Kim: Yes, exactly. Most people would read or hear something like this and say, “Well, why don’t you just quit your job? That would be the right course of action,” but I will suggest to you that when you’re in this state of disgust and you quit your job and go to the next place, that state of disgust won’t shift all that much. It’ll stay the same. You’ll just find other things to be disgusted with.
This is a very, very important point: when we coach people, we don’t actually want them to make any wild changes right off the bat before they understand the relationship between their thoughts and the emotions or the outcomes that they receive. So before we say, “Let’s create a plan to get you migrated to a new job, let’s put your resume together, let’s go on a job search” or any of that, what we would say is, “Let’s really understand the source of your unhappiness.” Then we would equip them and help them understand that their unhappiness isn’t a result of what other people are doing at the office. It’s a result of how they interpret what other people are doing at the office.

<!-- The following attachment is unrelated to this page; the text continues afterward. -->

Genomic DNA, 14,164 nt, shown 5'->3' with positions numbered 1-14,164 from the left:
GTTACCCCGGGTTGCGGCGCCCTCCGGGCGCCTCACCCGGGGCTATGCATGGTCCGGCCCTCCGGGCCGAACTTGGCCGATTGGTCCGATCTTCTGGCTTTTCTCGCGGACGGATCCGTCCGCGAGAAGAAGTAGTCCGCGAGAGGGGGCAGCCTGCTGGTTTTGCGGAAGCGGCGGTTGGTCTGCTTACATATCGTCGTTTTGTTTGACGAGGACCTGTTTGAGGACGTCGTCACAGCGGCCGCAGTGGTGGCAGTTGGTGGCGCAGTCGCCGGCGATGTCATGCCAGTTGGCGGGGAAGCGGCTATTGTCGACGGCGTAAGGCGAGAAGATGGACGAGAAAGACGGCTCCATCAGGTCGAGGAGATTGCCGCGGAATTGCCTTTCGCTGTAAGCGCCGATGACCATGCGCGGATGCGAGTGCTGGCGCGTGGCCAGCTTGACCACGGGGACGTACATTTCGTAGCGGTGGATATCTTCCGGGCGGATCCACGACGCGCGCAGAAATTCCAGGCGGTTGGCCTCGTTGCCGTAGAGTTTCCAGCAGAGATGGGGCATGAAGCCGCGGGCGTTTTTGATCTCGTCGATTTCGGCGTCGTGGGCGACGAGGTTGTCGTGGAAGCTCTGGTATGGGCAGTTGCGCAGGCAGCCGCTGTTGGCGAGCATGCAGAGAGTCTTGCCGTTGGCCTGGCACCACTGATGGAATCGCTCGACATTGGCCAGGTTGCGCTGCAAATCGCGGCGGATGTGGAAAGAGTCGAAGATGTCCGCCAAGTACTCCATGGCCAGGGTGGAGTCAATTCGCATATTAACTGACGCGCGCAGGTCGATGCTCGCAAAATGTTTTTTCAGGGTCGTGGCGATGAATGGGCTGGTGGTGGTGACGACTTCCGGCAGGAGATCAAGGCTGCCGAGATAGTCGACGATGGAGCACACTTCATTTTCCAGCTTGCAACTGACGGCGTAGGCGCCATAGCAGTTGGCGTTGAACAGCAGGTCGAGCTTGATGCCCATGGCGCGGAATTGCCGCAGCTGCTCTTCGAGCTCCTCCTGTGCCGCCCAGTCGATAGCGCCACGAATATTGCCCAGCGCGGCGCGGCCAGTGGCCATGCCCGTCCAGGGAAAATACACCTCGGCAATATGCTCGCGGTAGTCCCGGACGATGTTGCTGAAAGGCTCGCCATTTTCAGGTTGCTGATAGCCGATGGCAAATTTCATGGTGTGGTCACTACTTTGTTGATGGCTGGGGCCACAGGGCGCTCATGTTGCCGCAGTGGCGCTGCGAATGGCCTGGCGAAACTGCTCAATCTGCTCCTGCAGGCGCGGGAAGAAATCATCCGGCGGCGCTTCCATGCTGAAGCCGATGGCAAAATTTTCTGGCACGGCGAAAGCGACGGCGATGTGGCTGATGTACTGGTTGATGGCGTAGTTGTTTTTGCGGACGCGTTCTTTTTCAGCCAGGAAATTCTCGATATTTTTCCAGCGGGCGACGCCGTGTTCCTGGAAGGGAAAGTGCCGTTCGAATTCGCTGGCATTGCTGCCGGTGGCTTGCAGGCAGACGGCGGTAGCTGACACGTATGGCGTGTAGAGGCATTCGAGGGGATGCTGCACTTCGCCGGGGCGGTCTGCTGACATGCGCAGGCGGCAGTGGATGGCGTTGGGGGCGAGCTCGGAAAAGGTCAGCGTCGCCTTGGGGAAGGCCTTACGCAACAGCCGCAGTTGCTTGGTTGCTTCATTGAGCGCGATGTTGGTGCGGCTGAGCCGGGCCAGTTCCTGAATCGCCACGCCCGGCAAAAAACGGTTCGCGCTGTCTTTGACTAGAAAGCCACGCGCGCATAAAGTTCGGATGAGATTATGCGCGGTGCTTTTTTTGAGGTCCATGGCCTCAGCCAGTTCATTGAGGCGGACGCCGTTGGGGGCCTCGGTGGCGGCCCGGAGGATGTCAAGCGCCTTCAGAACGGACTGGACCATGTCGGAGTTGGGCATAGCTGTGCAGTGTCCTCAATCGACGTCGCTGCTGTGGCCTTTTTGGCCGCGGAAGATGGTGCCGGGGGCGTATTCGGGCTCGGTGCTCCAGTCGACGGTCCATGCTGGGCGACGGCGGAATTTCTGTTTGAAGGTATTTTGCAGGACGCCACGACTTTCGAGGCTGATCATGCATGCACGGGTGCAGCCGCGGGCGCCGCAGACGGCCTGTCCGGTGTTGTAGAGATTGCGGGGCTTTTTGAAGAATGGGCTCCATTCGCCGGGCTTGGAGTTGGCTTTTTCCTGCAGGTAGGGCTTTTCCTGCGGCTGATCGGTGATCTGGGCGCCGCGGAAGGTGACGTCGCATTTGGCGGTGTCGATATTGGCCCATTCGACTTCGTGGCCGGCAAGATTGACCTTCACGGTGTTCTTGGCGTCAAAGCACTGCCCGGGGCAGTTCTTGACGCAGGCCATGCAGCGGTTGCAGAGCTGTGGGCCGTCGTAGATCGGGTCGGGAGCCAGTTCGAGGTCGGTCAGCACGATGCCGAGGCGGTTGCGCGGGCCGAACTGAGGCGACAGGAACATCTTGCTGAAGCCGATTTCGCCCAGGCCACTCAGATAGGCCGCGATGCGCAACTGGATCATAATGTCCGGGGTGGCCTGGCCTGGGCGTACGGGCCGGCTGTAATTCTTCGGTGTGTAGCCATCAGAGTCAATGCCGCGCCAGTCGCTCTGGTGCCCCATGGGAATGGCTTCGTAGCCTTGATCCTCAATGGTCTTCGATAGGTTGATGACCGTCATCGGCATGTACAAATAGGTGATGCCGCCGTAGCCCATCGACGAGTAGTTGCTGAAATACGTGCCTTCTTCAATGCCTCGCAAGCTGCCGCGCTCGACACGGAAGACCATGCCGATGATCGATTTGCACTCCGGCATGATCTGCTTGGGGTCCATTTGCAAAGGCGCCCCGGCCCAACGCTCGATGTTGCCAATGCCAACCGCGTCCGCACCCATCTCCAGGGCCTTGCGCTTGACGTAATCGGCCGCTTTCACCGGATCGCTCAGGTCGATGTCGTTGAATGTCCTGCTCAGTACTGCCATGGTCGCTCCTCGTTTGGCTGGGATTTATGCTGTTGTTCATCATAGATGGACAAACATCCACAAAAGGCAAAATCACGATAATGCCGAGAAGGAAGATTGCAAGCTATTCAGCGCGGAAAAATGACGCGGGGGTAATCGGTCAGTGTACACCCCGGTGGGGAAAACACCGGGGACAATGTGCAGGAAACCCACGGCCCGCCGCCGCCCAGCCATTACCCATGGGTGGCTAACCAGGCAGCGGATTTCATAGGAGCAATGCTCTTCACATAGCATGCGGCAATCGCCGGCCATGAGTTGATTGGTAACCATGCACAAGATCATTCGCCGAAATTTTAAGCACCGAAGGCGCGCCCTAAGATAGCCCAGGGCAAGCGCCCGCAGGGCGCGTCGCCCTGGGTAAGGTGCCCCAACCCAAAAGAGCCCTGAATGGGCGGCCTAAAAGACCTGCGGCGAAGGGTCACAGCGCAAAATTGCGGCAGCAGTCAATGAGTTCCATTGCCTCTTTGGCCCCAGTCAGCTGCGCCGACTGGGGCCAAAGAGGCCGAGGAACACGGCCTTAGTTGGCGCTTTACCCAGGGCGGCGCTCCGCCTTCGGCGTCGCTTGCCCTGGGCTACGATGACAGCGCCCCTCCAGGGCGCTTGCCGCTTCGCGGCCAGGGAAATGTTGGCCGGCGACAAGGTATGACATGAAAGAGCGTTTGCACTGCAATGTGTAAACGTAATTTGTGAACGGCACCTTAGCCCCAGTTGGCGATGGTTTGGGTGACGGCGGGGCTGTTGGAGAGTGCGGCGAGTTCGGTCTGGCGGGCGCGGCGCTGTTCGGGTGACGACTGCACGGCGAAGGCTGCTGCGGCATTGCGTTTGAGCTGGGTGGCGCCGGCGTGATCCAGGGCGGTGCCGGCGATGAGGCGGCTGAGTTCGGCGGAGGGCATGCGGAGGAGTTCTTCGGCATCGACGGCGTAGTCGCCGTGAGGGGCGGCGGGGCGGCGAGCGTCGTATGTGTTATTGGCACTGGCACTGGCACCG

Don’t Quit Your Job… Yet
David: The key to all of this is the fact that you’re not looking for a change in behavior or an action immediately. The first thing you want to do is help her understand how she’s thinking about what is occurring in the world. You’re not asking for an action is my point, which is at the core of how you do this.
Kim: I’m not asking for action yet, so what that means is that if she started to take action from this place of disgust and not feeling valued, whatever action she would take would lead to increased disgust and feeling of less value, even less than what she currently feels. I don’t want her to take action from that vantage point.